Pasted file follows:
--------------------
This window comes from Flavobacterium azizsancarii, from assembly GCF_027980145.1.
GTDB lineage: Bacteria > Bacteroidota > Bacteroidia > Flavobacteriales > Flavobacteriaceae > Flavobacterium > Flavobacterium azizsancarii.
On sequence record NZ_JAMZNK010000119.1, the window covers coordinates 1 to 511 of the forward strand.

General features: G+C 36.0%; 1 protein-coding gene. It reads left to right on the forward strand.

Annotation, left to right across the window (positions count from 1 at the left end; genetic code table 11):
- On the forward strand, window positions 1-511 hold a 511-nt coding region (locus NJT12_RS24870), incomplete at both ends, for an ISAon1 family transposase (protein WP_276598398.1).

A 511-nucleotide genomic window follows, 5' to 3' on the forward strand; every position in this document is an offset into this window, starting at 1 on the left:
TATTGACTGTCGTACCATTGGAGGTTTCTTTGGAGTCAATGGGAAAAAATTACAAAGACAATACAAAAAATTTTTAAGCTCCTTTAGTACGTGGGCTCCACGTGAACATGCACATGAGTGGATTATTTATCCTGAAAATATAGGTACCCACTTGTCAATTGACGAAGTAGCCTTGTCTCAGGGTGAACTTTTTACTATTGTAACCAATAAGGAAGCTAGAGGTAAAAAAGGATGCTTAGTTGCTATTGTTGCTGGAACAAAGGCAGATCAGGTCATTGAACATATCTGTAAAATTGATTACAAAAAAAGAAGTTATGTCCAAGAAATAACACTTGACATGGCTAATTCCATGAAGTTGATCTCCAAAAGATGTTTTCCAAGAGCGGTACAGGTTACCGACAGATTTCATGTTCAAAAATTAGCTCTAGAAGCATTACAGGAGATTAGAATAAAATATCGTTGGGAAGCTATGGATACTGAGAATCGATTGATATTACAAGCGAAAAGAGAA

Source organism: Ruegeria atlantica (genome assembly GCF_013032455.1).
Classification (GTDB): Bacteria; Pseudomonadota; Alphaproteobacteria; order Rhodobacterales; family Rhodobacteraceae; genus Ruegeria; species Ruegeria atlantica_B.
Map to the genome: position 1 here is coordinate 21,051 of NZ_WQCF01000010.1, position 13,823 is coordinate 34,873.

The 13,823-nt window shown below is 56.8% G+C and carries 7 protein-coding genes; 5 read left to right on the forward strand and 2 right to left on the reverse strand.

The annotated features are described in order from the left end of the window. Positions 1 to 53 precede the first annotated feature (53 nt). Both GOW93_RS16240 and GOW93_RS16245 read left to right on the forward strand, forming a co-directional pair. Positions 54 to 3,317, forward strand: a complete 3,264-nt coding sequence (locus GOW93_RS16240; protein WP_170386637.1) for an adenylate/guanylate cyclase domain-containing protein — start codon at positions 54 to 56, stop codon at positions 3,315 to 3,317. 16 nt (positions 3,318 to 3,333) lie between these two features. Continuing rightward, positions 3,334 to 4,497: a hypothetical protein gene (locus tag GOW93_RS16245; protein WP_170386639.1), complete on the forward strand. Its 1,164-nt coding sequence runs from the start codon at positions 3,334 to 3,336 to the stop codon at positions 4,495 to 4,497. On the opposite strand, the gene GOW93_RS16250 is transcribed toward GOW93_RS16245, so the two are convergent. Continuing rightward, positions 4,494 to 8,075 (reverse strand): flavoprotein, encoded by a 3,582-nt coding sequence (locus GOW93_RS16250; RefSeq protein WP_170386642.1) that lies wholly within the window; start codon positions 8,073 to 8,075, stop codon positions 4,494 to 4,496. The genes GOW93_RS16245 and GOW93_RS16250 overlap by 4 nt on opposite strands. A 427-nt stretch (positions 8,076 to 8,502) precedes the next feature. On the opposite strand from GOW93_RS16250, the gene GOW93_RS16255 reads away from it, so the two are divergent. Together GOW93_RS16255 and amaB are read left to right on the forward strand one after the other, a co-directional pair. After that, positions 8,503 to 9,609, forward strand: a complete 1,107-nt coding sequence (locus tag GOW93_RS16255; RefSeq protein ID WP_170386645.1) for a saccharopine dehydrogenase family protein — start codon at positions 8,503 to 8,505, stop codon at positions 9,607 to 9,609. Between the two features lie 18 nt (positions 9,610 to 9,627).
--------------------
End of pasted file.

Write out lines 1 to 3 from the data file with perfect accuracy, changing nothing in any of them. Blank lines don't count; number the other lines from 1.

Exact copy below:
This window comes from Flavobacterium azizsancarii, from assembly GCF_027980145.1.
GTDB lineage: Bacteria > Bacteroidota > Bacteroidia > Flavobacteriales > Flavobacteriaceae > Flavobacterium > Flavobacterium azizsancarii.
On sequence record NZ_JAMZNK010000119.1, the window covers coordinates 1 to 511 of the forward strand.